Compagnie Financiere Tradition S.A.

Unless you're in the international business community you've probably never heard of Compagnie Financiere Tradition. This Lausanne-based firm does business in 16 countries, has over $620 million in revenues and 1,800 employees. What do they do? Tradition acts as a broker in over-the-counter (OTC) and regulated markets, earnings commissions from negotiating trades and facilitating counter party transactions. That might explain why 75% of its 1,800 employees are brokers.

Though the company was founded in Lausanne (population 120,000) back in 1959, it keeps a low local profile. No signs or name plaques decorate the exterior of nine-story, chocolate-colored headquarters in the city center. Having visited over 3,600 companies I've become pretty good at judging a building's age. This one was definitely built in the 1960's because chocolate-colored buildings with smoked window exteriors were in fashion back then.

Entering the curved building I find neither a reception area nor a receptionist but, a small sign directing visitors up to the seventh floor. I'd already received an e-mail from the company saying they've received my letter of introduction and that my contact person would be Magali Citerne, receptionist. I've been visiting companies for a long time and sometimes I've felt offended when a company designates the receptionist as my contact person. Why? It makes me think they think I'm so insignificant and unimportant that it need not go any further up in the chain-of-command. Some of the time it has turned out to be true (that I've been deemed insignificant) but other times it has been a smart move by the company. Why? Receptionists man the front line (greeting visitors in person and on the phone), have contact with a wide variety of company employees and, ones who have been around for a while know the building inside and out. Anyway, I end up having a nice reception and extensive tour of the place thank to the charming and informative Magali Citerne, who's been with the company 12 years.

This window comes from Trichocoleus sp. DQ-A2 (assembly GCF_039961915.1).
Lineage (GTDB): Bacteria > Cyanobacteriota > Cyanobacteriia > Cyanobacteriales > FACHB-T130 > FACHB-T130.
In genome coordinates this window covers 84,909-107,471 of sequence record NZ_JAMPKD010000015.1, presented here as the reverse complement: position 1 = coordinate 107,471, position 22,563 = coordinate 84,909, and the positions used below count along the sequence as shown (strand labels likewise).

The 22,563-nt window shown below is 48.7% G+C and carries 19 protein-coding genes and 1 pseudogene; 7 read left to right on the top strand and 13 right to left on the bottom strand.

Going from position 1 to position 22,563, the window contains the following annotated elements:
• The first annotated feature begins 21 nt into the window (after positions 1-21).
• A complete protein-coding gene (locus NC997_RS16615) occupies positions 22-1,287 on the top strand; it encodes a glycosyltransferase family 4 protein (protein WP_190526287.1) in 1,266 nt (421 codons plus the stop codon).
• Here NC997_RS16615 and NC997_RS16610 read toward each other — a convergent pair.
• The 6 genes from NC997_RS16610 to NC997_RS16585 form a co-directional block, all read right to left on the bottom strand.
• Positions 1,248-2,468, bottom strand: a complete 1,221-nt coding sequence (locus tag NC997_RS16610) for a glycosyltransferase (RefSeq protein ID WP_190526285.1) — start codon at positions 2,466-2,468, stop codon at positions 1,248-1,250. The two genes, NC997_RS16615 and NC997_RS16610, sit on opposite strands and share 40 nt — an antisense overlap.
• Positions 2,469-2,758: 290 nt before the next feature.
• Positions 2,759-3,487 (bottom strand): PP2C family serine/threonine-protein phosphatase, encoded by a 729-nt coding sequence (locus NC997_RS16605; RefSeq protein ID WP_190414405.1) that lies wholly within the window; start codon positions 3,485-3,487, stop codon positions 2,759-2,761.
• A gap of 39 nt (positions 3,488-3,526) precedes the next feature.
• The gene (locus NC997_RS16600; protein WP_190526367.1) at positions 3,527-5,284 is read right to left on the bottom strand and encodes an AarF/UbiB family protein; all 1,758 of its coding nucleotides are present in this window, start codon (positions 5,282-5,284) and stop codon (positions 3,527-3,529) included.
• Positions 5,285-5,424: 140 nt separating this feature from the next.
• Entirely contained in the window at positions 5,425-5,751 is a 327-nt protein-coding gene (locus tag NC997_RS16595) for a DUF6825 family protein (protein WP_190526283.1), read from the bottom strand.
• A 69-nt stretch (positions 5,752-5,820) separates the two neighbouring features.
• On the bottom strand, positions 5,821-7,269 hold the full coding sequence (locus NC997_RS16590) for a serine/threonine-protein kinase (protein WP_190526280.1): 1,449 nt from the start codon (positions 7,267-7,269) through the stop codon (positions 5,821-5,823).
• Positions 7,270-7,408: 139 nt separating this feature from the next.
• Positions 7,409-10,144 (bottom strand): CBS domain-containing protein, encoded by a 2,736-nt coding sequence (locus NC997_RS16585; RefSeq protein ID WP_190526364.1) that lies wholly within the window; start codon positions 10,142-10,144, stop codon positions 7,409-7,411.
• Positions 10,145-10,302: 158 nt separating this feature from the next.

About 60 employees work here. Senior management gets covered parking, smoking is permitted in the workplace, there's no formal dress code, no recreational facilities, it's 45 minutes to Geneva's airport and five minutes to the nearest freeway. There's no cafeteria but, a break room with vending machines. However, there is full kitchen facility. The founder of the company (Andre Levy-who retired in 1994) used to employ a personal chief to whip up his meals.

I can't see the top floor office of CEO Patrick Combes. Why? It's locked because he spends most of the time in Paris. Why? Publicly-traded Tradition is essentially a holding company and, is in turn, 75% owned by Paris-based Viel & Cie–of which Combes is the boss. Next to Combes' office is an outside terrace and Citerne and I step outside for a look. The view is fantastic—overlooking the city, the lake and in the distance, France and the French Alps on the other side of the several miles wide lake.

Nothing special about the boardroom on the top floor. The decor and furnishings, like most of the building, is from the late 1960's or early 1970's. The boardroom table seats 12, there's one small tree (real) and on a wall hangs a large oil painting of Allinghi, the sailing vessel responsible for Switzerland recently corralling the America's Cup.

Before leaving I'm given a walk-through of the small trading floor (about 30 brokers).